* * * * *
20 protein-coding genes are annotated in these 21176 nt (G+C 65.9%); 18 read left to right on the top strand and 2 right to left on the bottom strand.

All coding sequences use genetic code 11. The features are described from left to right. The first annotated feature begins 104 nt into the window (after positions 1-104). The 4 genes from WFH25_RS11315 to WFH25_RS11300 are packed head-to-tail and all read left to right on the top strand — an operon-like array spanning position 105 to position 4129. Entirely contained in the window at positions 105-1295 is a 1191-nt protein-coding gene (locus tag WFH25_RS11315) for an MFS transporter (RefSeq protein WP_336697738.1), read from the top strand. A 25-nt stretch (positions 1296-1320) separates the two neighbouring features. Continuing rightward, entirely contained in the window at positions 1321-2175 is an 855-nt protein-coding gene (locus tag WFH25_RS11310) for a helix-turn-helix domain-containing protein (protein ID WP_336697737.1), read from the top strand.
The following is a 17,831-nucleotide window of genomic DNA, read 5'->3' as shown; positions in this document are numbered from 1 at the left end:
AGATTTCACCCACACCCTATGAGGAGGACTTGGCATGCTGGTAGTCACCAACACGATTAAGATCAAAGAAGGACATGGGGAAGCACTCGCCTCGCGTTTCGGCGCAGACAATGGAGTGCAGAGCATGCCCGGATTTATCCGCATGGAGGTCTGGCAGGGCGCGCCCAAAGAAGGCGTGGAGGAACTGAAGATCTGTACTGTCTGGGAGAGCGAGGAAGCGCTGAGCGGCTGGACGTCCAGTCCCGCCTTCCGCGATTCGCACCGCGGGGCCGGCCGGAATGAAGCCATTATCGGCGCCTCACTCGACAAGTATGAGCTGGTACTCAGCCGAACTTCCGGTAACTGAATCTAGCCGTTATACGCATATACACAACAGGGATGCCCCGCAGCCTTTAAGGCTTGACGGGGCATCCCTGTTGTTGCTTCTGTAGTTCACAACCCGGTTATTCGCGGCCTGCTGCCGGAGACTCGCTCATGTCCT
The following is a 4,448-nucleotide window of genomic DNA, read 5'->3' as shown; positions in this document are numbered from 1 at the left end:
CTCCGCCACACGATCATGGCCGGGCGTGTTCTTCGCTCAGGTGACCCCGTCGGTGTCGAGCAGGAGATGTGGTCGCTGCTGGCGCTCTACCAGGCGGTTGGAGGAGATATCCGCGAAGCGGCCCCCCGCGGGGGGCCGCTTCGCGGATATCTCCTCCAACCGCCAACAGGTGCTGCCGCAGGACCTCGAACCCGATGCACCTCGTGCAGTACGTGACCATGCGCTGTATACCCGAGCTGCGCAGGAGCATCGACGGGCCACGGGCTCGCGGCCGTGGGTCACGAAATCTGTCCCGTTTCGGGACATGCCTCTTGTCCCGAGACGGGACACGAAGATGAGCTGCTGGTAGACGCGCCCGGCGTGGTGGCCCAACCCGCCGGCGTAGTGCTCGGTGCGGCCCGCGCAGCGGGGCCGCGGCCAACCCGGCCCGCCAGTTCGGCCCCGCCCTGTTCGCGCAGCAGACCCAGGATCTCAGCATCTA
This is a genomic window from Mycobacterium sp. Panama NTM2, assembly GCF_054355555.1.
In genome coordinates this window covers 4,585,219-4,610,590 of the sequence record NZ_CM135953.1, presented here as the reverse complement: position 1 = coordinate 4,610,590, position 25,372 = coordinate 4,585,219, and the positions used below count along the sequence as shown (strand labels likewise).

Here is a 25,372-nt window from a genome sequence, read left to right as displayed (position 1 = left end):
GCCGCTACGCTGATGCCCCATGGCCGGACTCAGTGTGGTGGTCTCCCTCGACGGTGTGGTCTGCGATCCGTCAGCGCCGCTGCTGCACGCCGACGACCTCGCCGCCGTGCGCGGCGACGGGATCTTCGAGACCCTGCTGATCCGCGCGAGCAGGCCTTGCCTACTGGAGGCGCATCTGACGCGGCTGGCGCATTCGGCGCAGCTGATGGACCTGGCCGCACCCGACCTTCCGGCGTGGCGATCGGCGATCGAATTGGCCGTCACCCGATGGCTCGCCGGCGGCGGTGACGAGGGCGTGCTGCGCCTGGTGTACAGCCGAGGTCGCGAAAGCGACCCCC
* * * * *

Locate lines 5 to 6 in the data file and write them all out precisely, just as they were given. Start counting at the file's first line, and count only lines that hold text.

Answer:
The following is a 4,448-nucleotide window of genomic DNA, read 5'->3' as shown; positions in this document are numbered from 1 at the left end:
CTCCGCCACACGATCATGGCCGGGCGTGTTCTTCGCTCAGGTGACCCCGTCGGTGTCGAGCAGGAGATGTGGTCGCTGCTGGCGCTCTACCAGGCGGTTGGAGGAGATATCCGCGAAGCGGCCCCCCGCGGGGGGCCGCTTCGCGGATATCTCCTCCAACCGCCAACAGGTGCTGCCGCAGGACCTCGAACCCGATGCACCTCGTGCAGTACGTGACCATGCGCTGTATACCCGAGCTGCGCAGGAGCATCGACGGGCCACGGGCTCGCGGCCGTGGGTCACGAAATCTGTCCCGTTTCGGGACATGCCTCTTGTCCCGAGACGGGACACGAAGATGAGCTGCTGGTAGACGCGCCCGGCGTGGTGGCCCAACCCGCCGGCGTAGTGCTCGGTGCGGCCCGCGCAGCGGGGCCGCGGCCAACCCGGCCCGCCAGTTCGGCCCCGCCCTGTTCGCGCAGCAGACCCAGGATCTCAGCATCTA